In Postman, I used in the URL and baaam! I got my only list with its id:

Don’t use this list id. Use what appears in yours.

Take note of this id. Copy it somewhere. We’re going to need it when adding subscribers and later in code.

I think that this was really bad UX on Mailchimp’s part. I shouldn’t have to use an API call to get a list id. The different guides that I’ve read don’t mention this, too. They just tell you to use /lists/{list_id}/members without telling how to get such id. Do they just assume that the readers know? Do even web developers themselves automatically know? I would not think so.

Adding a subscriber in Postman

Now that we have the list id, we can finally add a subscriber using Postman with a few tweaks. In Postman, change the request type to POST. Use the URL{list_id}/members. So in my example, it’s this:

This API call requires parameters. You need to pass on the name and email. This will be specified as JSON in the request body. In Postman, click on the Body tab then enter the JSON below:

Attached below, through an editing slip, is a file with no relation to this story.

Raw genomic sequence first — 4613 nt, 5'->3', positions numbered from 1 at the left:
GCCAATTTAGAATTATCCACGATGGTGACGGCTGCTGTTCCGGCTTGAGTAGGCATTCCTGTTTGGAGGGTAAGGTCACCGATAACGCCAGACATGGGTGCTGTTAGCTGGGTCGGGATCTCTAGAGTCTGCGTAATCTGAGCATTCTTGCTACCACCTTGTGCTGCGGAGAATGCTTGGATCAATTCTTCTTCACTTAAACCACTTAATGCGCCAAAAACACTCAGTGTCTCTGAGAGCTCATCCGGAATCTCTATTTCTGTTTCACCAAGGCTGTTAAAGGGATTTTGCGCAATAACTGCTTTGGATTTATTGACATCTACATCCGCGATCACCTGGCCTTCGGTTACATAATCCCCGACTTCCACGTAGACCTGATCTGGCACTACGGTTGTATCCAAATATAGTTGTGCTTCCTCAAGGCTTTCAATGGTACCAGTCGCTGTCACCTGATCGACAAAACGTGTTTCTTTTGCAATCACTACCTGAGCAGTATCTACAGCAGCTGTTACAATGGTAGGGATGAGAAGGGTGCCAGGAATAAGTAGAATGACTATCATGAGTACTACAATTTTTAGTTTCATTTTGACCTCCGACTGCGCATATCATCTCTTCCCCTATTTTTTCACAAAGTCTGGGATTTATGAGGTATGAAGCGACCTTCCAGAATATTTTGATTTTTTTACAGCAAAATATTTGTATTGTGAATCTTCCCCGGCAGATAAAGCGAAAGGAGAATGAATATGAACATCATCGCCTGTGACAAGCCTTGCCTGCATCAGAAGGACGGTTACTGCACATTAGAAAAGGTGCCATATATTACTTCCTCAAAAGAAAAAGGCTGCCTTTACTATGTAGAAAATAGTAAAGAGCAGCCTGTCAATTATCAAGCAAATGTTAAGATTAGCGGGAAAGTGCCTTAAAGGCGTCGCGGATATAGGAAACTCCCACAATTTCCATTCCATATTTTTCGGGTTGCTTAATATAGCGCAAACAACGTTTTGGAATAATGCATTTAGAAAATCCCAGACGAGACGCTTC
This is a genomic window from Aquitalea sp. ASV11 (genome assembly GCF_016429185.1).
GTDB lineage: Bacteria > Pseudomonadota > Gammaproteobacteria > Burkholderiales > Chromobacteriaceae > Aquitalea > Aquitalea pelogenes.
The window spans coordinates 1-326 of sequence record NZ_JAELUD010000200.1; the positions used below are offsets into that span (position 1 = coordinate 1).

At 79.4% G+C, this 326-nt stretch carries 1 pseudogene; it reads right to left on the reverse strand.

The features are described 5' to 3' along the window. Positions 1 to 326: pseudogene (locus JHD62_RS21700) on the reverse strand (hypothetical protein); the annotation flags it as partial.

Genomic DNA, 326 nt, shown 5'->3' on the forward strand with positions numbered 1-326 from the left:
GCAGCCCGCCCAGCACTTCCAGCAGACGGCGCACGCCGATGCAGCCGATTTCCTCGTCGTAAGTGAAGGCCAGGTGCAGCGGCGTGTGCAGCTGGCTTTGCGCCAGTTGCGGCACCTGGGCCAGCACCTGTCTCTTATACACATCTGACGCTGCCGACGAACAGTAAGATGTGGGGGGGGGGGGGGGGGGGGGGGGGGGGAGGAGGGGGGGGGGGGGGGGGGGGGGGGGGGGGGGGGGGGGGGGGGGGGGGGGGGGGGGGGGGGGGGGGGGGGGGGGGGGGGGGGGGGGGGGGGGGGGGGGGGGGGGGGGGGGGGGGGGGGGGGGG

"merge_fields": {

This is just a test subscriber. The subscriber’s first name is Gary with as his email. It should look like this in Postman:

I would say that this is the minimum JSON body required to add a subscriber. If you need the last name, you can just add an “LNAME” field under merge_fields. Now click Send. The response would be a pretty long JSON but as long as it’s not an error, you just added a subscriber. To confirm this, open your Mailchimp account in your browser then go to Audience > All contacts. You should see Gary on top of the table.

Let’s do this in C#

Using Postman was just a test but it also shows a pretty good flow on how it will be translated to C# code. I was referring to this guide while studying this. I just made a few changes. Here’s the method I used to call a Mailchimp API: